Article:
December: Landscape Plants

Scale and Dormant Oil Treatment. Camellias, euonymus, ivy, in fact, most evergreen plants (broadleaf and needle, or scale leaf) can be infested with scale. We first notice a yellowing of the foliage. This occurs when the scale insect attaches itself to the leaf stems and branches near the leaves and then the backs of the leaves, inserts its little snout and sucks out nutrients from the plant. Step two is for the insect to lay its eggs on the plant and cover them with a smooth or fluffy whitish coating for safekeeping. Fortunately, this coating is easy to see and identify. It is distinct from the normal plant appearance and doesn't rub off.

Treatment during the growing season consists of pruning back of heavily coated stems and repeat spraying with a strong, systemic insecticide like "Isotox" or "Orthene." Hopefully, when the eggs hatch under the coating, there will be enough insecticide within the plant system to kill the new critters as they feed.

Winter treatment is far easier and non-toxic to you and the environment. When the plant is dormant you can apply horticultural oil to the entire plant. This oil will suffocate the eggs under the scale coating. For obvious reasons, this product is also called dormant oil. It must be applied when the ambient temperatures are between 40F and 85F and when no below-32F temperatures are predicted for the next 24 hours. This is the best treatment for scale. Take advantage of this opportunity to really rid your plants of a serious insect problem.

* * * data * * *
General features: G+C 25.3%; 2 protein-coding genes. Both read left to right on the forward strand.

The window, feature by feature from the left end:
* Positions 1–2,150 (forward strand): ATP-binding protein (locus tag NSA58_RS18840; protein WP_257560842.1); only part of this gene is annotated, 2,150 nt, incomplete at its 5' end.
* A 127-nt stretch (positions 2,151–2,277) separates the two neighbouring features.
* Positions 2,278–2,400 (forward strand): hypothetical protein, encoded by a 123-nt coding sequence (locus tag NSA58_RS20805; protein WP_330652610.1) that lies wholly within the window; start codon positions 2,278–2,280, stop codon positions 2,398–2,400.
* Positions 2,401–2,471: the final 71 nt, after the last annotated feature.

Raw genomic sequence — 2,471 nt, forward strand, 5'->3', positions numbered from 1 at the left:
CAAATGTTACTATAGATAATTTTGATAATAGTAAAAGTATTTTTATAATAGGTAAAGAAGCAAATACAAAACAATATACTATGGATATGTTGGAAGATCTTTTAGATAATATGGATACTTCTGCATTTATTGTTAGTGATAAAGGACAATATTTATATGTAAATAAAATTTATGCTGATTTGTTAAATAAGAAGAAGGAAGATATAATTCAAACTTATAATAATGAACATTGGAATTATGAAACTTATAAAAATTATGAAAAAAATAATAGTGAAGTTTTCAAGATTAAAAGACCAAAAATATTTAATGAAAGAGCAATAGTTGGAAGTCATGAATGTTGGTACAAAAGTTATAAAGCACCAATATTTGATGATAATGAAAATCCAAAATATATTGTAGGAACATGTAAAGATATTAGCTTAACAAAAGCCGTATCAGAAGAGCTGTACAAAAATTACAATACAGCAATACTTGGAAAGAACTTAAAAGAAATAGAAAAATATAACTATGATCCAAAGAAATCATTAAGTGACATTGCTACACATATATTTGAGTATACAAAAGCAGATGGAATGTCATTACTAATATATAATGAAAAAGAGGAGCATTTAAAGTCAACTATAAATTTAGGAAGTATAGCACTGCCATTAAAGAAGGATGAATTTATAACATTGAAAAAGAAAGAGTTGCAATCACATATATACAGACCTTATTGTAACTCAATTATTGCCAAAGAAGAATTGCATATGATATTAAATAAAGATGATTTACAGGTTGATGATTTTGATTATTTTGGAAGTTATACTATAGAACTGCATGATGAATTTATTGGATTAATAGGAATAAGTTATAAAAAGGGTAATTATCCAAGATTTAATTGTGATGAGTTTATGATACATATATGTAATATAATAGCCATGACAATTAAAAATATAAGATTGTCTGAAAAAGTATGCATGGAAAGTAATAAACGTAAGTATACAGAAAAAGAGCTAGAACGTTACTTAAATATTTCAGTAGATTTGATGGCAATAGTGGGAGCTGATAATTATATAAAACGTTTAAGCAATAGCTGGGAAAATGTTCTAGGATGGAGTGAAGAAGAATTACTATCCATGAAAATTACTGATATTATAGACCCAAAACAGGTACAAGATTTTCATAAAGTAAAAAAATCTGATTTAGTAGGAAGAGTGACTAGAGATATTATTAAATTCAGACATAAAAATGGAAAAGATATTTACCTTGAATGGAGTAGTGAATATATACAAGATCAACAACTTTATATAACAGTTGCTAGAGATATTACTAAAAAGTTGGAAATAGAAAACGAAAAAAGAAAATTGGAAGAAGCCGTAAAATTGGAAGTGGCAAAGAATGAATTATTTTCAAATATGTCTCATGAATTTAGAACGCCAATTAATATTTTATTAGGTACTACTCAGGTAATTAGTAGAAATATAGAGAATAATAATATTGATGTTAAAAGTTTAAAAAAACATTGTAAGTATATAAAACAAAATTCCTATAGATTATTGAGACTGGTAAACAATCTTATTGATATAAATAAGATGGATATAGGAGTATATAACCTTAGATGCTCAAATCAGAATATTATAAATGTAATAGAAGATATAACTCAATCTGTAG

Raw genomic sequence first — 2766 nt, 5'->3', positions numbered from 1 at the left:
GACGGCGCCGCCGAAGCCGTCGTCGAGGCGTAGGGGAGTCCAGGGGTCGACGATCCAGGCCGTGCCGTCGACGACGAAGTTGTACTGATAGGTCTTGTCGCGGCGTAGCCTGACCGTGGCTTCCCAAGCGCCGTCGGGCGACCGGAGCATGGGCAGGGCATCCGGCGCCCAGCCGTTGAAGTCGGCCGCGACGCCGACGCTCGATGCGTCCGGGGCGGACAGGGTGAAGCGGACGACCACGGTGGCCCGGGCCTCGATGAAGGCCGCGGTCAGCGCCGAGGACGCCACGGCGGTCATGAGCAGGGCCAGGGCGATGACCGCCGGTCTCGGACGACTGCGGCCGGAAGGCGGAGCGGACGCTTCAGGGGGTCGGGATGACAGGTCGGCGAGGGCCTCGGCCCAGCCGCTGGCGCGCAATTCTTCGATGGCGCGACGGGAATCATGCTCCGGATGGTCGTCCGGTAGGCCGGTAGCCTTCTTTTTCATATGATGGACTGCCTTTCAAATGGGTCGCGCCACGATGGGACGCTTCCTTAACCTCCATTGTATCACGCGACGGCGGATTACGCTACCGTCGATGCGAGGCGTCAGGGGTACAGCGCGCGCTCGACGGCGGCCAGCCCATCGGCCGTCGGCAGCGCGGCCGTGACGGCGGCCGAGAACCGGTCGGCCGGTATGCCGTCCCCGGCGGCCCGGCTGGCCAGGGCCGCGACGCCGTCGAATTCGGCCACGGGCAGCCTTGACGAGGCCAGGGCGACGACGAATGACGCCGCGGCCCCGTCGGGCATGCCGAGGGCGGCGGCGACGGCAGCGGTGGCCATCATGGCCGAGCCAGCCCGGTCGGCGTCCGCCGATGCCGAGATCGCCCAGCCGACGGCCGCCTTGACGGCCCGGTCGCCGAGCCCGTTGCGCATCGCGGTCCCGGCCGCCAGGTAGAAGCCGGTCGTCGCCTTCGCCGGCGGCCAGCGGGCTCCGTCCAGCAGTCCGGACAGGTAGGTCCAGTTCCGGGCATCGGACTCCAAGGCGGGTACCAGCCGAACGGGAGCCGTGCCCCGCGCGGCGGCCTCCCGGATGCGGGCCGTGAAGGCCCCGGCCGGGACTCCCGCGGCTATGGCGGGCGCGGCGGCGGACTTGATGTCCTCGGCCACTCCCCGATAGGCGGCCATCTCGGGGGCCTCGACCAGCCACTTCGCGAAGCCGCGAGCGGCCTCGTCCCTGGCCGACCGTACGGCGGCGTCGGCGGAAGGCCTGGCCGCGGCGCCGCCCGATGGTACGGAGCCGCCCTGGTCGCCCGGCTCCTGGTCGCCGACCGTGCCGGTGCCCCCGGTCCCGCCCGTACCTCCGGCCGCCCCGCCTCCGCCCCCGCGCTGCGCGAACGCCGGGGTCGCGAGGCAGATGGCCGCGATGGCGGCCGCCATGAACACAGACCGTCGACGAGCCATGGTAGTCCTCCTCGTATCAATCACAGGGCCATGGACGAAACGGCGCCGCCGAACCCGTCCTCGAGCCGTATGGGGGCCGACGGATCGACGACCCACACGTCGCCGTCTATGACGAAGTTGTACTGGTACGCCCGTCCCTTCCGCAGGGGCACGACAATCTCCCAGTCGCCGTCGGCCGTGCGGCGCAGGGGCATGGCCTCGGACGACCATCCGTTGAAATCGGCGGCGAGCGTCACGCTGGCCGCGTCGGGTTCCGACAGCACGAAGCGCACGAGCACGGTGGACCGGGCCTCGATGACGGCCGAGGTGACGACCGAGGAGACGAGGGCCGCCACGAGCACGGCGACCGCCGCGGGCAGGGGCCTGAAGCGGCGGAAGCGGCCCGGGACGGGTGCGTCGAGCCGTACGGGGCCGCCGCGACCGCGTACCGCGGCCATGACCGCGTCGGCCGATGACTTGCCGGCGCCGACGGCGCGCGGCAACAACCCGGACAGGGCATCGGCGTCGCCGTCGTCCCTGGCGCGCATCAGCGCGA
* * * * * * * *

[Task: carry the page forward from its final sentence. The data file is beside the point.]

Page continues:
After the Ground Freezes top off the mulch around your roses, perennials, and bulbs. They need a little extra winter protection especially from what is called frost heaving. Frost heaving occurs when the frozen ground unfreezes during brief mild temperature periods, and then freezes again. The root masses or bulbs are pushed ever closer to the ground surface and become more exposed to cold. A thicker mulch layer prevents warm winter sun from reaching the ground and starting this heaving process.

Vegetable Garden. Ashes from wood fires may be spread over your vegetable garden to make it more fertile. They are the natural form of potassium or potash represented as "K" in the N-P-K of fertilizer formulations. Do not use ashes from coal fires. These contain toxins harmful to plants. Also, never burn pressure treated wood in your fireplace. It gives off fumes which are toxic to you. Most wood intended for outdoor use has been treated with chemicals for preservation. If you aren't sure, don't use it. It's not worth the risk.